BELFAST – There is an anti-intellectualism to deciding that all black and white movies made today are pretentious. I am fine with modern b&w auteurism where content provides a time relevant purpose or it is otherwise aesthetically evocative. Belfast is set in the 1960s, and there is neither a Swedish knight playing chess with the grim reader, nor another relevance to the movie’s black and whiteness; the choice only seems to provide a monochrome veneer to mediocre-written material. Is it too cynical to suggest that director Kenneth Branagh and the producers could be cynical enough to make a movie specifically prepared in black & white for partially quality-blind year-end movie award panels? Belfast has everything middle-age white people love: bildungsroman of an adorable blond boy pursuing first romance with an adorable girl of another Christian sect; attractive but clumsy young parents struggling to hold their family together during dire times; an aging couple who bicker-cute until death due them part; and a bitter civil war in which none of our protagonists have an uncomfortable partisan stake. And then all of these war-set tropes are disarmingly connected by a boomerific Van Morrison soundtrack (I thought Van Mo was canceled.). Yes, there is a pointless war of prejudice on, but somehow the family of characters and you the audience feel all will safe and resolved in the warm bosom of nostalgia. A movie that so deliberately appeals to the Oscar voter’s two-dimensional emotions and assures them that their vote will most closely resemble patronage of “art” cannot possibly lose.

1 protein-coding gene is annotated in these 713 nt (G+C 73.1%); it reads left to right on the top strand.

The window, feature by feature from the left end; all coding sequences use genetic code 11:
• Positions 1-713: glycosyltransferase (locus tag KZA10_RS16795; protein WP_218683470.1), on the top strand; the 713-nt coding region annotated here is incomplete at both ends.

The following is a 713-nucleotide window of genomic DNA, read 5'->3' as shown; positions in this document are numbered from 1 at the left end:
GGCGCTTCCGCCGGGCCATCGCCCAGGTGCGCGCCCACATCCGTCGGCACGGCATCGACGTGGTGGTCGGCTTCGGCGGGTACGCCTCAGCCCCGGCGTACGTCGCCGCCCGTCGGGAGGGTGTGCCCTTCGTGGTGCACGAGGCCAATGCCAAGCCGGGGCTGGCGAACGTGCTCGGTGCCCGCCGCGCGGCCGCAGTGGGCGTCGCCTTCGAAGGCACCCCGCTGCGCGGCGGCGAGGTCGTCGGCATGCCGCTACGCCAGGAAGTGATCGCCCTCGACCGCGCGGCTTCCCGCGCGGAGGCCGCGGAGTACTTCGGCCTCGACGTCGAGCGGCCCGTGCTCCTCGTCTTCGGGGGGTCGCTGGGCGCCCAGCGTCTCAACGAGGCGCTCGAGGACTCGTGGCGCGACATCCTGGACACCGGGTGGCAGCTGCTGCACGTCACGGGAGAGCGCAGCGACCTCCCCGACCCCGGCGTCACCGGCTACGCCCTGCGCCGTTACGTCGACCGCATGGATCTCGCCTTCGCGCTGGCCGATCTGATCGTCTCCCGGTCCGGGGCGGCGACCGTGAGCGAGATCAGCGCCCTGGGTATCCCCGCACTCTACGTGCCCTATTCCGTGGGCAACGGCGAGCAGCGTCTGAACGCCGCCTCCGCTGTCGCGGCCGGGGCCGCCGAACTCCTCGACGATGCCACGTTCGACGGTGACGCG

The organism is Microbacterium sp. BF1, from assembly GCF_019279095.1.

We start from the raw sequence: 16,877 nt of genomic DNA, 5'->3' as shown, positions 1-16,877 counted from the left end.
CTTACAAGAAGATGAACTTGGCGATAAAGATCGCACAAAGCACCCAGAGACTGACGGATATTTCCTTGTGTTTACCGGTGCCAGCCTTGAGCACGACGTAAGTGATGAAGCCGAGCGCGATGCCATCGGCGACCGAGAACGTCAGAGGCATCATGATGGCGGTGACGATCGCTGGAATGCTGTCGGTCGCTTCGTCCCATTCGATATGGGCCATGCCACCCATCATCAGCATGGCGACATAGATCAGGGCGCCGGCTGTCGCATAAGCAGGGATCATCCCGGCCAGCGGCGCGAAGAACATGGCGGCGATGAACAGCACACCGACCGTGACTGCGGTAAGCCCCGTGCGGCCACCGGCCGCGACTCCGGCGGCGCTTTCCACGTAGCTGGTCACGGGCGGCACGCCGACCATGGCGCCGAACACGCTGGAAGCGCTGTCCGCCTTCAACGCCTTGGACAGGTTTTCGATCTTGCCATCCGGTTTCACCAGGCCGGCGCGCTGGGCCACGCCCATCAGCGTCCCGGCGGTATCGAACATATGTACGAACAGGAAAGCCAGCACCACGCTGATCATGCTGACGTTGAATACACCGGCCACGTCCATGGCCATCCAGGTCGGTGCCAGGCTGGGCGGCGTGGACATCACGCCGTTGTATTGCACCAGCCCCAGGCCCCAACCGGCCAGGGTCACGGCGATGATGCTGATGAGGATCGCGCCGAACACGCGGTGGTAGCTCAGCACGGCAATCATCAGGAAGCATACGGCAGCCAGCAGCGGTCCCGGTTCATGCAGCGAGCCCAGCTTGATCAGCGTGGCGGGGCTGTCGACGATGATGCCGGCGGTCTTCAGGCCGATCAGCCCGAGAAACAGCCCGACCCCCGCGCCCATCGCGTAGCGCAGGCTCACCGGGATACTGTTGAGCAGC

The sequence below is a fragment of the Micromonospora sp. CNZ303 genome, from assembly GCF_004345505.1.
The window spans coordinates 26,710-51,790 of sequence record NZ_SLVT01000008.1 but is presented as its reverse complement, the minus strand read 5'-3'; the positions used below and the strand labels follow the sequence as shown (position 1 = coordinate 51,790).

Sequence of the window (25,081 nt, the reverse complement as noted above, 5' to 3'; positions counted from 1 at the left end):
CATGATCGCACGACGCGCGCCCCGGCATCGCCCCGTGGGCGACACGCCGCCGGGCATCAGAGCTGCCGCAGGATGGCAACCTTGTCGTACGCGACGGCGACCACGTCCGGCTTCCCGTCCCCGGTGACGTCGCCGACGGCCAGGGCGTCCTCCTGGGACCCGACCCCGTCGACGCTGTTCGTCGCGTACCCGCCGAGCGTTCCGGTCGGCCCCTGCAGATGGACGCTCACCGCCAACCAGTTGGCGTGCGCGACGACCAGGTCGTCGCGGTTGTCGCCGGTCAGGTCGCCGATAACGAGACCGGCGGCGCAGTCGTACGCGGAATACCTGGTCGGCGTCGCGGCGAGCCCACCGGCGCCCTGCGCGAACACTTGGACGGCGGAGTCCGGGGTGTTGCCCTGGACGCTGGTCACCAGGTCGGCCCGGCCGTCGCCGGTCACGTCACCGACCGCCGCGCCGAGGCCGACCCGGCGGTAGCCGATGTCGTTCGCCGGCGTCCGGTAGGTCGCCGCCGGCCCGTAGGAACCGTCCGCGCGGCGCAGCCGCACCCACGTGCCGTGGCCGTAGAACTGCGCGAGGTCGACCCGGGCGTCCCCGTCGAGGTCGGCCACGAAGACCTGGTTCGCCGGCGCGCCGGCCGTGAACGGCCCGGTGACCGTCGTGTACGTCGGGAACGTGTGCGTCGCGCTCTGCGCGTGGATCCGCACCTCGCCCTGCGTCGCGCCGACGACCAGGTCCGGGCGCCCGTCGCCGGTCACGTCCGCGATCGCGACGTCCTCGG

And the winner should have been…
WEST SIDE STORY – This movie is not a remake of the highly theatrical 1961 West Side Story, i.e. the best movie musical ever made. I consider this newer West Side Story an adaptation of the 1957 Broadway musical, the source of the iconic score, songs, and production numbers. The numbers are spectacular, but there are at least three things that make newer West Side Story a modern classic on its own merits. One, the screenplay specifically re-dramatizes the characters, expanding their backstories and motivations, and provides heartbreaking dimension to the catastrophes of the second act. Two, the direction, art design, and cinematography constellate into a gritty dystopian vision of 1957 New York City in the plain of a wrecking ball, and yet all is perfectly crafted to provide poignant realism of a kind we might find in a timely documentary. Three, people have focused on the weak casting of this version’s Tony, I say he comes off mediocre because the ensemble around him is so damn good. The movie is a rowdy showcase for its brilliant young actors, both in their performing talents and their dramatic renditions. West Side Story is the Best Picture nominee I would vote for and it is my favorite movie of the year (And the second best movie musical ever made.)